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Hong Kong Protests Turn Violent as Police Deploy Tear Gas and Rubber Bullets

Clashes between police and pro-democracy demonstrators continue to escalate, eight weeks since the protests began.

by Gavin Butler
29 July 2019, 3:14am

Image via Reuters

Hong Kong’s protests descended into chaos once again over the weekend, as police deployed tear gas and rubber bullets in an attempt to quell tens of thousands of pro-democracy demonstrators who had gathered in the streets. Three days of rallies from Friday through Sunday saw demonstrators clashing with police in multiple locations across the city, culminating in two successive nights of some of the worst violence since protests began eight weeks ago, Fairfax reports.

This recent spate of demonstrations comes in response to an incident last Sunday that saw a mob of suspected triad gangsters attacking commuters at a metro station in the town of Yuen Long. Lawmakers and pro-democracy activists have questioned why it took so long for police to respond to the attack, and accused the Hong Kong government of colluding with the pro-Beijing triads. The government has denied these allegations, according to The Guardian, but protestors nonetheless gathered over the weekend to condemn the violent attacks.

Defying police orders not to march in Yuen Long, demonstrators took to the streets on Saturday in a peaceful rally that quickly turned chaotic as authorities fired tear gas, rubber bullets, and sponge grenades into the crowds. The violent clashes continued yesterday and last night as an authorised protest turned into an illegal march involving tens of thousands of protesters, dressed in black and armed with umbrellas and hardhats. The demonstrators spread out through the city, occupying main roads, erecting barricades, and chanting “Reclaim Hong Kong!”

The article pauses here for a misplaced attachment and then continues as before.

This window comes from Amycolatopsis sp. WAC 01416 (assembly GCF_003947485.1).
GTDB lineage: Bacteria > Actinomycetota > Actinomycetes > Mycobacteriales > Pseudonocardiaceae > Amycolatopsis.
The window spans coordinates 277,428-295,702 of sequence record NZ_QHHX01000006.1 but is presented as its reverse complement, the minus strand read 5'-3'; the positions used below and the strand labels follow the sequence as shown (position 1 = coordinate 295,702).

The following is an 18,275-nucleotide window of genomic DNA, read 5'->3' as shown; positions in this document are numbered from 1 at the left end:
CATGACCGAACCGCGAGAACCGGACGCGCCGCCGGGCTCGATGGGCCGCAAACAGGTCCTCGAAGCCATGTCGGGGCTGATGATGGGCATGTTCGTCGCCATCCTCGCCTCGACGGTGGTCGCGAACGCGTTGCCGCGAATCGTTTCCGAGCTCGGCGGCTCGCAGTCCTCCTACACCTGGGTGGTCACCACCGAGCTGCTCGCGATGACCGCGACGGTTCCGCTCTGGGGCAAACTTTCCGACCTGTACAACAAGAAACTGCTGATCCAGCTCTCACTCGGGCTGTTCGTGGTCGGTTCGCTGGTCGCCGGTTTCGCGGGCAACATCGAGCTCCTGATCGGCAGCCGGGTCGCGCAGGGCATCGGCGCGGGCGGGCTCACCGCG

Police again fired tear gas and rubber bullets at the demonstrators, who responded by throwing umbrellas, rocks, eggs, and gas canisters back at them. There were also accusations that some protesters had thrown molotov cocktails and lit fires, while the huge volumes of tear gas drifting through the streets reportedly affected diners at nearby restaurants, including children. Skirmishes between protesters and riot police continued late into the night.

“Even though the protesters are peaceful, they keep throwing the tear gas,” said a 16-year-old named Hinton, who had tears in his eyes after being gassed, according to The Guardian. “I don’t know why they keep throwing.”

“I can’t even count how many rounds of tear gas they used,” said another 39-year-old protester.

In a statement, the Hong Kong government said it would “continue to give full support to police to strictly enforce the law to stop all violent behaviours”—suggesting that demonstrators provoked the violent response by pushing a cart of burning cardboard at police. Protesters were ultimately pushed back through the city and dispersed before midnight. Police said 49 people had been arrested in relation to the protest, for suspected unlawful assembly and possession of assault weapons.

This is the eighth consecutive weekend that Hong Kongers have taken to the streets in what is being described as the region’s most serious political crisis in decades. The protests began in response to an extradition bill, supported by the local government, which would allow China to extradite people from Hong Kong to the mainland. Despite Chief Executive Carrie Lam’s retraction of that bill, and her insistence that it is now “dead”, the protests rage on.

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